Definitely not just to shack up with some guy who has money. "Married track" doesn't really mean much and to take your daughter from her father just for a live-in lover is not the right way to go about it.

You said you've been on your own - does that mean no child support from your ex-lover? If he pays no child support and isn't part of the child's life, it shouldn't be too hard to get permission from him - if you have to do that in order to move out of the state. Threaten him with back support if he doesn't terminate parental rights.

If he does provide financial support and maintains a relationship with your daughter, then you have to consider that and taking her away from her other parent, making it difficult for him to have visitation is the wrong thing to do.
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Old 08-26-2010, 08:33 PM
Location: Chapel Hill, N.C.
33,721 posts, read 29,401,439 times
Reputation: 41223
would it be any easier or more legal i fyou were married? exs remarry and move out of state all the time. Your legal arrangements-if you have any- should spell out what you agreed to or not. I agree if you are getting no help from the ex and he is not apart of her life then you should do what is best for you which should be best for your child- after all she cannot miss what she doesn't have.
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Old 08-26-2010, 08:41 PM
Location: In a house
13,268 posts, read 26,513,162 times
Reputation: 20198
The concern that I'm seeing, is that you are currently employed and taking financial responsibility for your child, as well as full custody. Should you move with your boyfriend, you will, by default, become unemployed until you can find a job in your new location. During this time of ridiculously high unemployment, that isn't something you should be counting on.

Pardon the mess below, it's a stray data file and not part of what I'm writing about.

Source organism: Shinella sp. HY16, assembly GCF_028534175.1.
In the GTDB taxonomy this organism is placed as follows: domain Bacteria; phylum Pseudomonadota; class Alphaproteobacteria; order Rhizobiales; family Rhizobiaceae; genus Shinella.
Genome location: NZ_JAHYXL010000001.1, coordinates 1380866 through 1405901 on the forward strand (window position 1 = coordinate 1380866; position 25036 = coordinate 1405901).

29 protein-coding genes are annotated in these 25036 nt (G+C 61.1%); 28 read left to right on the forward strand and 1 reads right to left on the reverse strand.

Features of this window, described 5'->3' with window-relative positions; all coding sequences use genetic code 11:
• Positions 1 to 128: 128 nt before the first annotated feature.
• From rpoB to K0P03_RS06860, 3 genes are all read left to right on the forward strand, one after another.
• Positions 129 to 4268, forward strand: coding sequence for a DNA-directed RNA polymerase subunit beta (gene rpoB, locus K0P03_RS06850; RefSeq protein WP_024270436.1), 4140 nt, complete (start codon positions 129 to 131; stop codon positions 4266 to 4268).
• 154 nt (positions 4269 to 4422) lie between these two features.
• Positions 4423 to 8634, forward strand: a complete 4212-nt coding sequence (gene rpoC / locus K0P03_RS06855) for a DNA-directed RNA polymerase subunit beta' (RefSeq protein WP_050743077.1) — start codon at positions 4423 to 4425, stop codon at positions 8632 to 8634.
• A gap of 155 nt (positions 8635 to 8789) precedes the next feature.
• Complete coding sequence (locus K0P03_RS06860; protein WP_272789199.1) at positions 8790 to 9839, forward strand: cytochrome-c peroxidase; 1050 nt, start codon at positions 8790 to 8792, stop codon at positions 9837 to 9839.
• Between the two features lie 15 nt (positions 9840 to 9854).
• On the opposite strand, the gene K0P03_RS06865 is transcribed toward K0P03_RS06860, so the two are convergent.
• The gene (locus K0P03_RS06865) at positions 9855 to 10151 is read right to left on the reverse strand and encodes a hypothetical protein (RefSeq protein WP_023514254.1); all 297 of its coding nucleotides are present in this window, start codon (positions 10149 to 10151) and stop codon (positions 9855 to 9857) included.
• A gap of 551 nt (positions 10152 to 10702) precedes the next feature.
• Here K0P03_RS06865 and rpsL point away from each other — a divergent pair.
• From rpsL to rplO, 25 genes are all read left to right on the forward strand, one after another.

And - should the relationship not work out, since you're not married to the guy, he has no legal obligation to support you. So you could go down there, things not work out, and you end up unemployed and homeless, with a child to raise, in a place you don't know anyone.

If, on the other hand, you have money saved up, enough to support yourself and your child independently for a year or so - then the financial problem isn't a problem at all, and your risk vs. reward ratio is more balanced.

Your happiness IS important. No doubt about it. I'd just be more worried about that nagging little "what if it doesn't work out" issue than anything else. I think you should feel more comfortable if you have an "escape route" or "plan B." If your ex isn't in your daughter's life anyway, if he doesn't take advantage of any visitation rights he might have - or if he has no visitation rights awarded by the courts, then his rights aren't an issue at all.
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Old 08-27-2010, 03:10 PM
Location: Victoria TX
42,675 posts, read 55,871,292 times
Reputation: 34912
One important element is visitation. What kind of visitation privileges does the father have? If none, or if he has failed to exercise them, then you're pretty much free to go. If he does have visitation guarantees, they you're either bound to meet them as they are, or renegotiate them.

However, I will say this. Illinois is incredibly slack, and in all probability, if you just go away, he can scream all he wants and the state of Illinois will be too backlogged with cases to pay any attention to him, or follow up on anything they do order.

Pay no attention to the posters who have psychoanalyzed you and given you failing marks. Live your own life, and do what you think is best for you and your family.
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Old 08-28-2010, 09:45 AM
892 posts, read 1,778,409 times
Reputation: 287
I was going to say the same thing- what are the visitation rights? does he see the child on a regular basis? read the papers to find out then wait to get a ring....